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Synopsis

The Jungle Book is a collection of stories by English Nobel laureate Rudyard Kipling (30 December 1865 – 18 January 1936). The stories were first serialized in magazines in 1893–94. Kipling was born in India and spent the first six years of his childhood there. After about ten years in England, he went back to India and worked there for about six-and-half years. These stories were written when Kipling lived in Vermont.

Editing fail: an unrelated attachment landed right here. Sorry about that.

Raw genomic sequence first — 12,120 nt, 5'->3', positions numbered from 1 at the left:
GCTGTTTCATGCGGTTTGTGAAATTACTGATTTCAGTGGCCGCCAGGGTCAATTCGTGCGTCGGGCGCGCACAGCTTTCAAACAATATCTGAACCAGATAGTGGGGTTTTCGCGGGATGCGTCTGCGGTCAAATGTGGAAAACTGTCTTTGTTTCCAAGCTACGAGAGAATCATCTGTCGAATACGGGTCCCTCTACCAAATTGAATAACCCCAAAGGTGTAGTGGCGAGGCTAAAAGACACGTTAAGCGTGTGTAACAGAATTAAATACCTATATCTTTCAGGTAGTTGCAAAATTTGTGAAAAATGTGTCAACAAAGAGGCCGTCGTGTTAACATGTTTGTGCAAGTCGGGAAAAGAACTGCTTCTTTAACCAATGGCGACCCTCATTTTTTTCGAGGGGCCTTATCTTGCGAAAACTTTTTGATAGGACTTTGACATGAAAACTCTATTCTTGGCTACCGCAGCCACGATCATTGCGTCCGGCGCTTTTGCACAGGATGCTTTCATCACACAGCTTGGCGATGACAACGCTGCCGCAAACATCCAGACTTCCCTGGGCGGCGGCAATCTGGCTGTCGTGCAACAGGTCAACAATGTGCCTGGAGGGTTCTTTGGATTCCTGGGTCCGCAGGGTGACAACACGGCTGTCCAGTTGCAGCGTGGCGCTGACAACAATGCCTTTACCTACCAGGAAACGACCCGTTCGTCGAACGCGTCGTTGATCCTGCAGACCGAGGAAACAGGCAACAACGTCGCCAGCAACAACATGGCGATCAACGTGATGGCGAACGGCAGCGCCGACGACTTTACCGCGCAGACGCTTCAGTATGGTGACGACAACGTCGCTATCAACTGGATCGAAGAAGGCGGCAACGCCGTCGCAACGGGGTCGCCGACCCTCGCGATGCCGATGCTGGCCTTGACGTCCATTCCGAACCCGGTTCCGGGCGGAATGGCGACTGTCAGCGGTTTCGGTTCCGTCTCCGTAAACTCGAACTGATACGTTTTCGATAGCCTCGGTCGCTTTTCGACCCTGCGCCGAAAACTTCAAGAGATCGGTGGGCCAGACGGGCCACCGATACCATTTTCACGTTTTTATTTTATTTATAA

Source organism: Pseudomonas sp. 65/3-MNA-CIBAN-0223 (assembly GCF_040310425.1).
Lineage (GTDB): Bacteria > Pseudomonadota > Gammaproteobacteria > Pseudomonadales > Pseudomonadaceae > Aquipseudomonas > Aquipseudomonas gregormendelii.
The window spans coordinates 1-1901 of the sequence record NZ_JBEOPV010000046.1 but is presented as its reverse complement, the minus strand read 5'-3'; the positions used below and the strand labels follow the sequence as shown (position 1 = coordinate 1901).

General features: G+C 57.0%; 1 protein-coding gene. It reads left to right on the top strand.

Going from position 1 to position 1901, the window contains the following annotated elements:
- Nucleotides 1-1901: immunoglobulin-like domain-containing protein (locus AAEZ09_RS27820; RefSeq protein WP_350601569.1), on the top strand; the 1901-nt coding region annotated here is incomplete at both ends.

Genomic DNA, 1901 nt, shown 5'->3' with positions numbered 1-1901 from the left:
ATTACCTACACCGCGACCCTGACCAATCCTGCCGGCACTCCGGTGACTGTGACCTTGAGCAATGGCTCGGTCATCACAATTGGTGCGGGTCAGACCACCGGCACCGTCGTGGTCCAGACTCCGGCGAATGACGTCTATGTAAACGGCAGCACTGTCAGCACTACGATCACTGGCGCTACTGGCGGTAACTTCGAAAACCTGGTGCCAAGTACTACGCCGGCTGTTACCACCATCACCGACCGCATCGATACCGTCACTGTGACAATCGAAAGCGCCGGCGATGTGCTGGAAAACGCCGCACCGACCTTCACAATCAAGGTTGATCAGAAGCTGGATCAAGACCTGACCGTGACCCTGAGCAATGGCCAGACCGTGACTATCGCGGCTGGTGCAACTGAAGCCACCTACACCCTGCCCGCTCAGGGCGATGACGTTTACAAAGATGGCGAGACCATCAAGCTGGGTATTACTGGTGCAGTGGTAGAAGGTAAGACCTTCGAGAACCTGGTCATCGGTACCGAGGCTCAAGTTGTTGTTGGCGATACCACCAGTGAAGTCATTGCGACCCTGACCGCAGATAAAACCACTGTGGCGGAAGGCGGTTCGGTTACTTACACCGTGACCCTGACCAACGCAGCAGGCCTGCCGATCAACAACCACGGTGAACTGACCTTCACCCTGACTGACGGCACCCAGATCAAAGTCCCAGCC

The tales in the book are fables, using animals to give moral lessons. Kipling put in them nearly everything he knew or "heard or dreamed about the Indian jungle." The best-known of them are the three stories revolving around the adventures of an abandoned "man cub" Mowgli who is raised by wolves in the Indian jungle. The most famous of the other stories are "Rikki-Tikki-Tavi", the story of a heroic mongoose, and "Toomai of the Elephants", the tale of a young elephant-handler. As with much of Kipling's work, each of the stories is preceded by a piece of verse, and succeeded by another.

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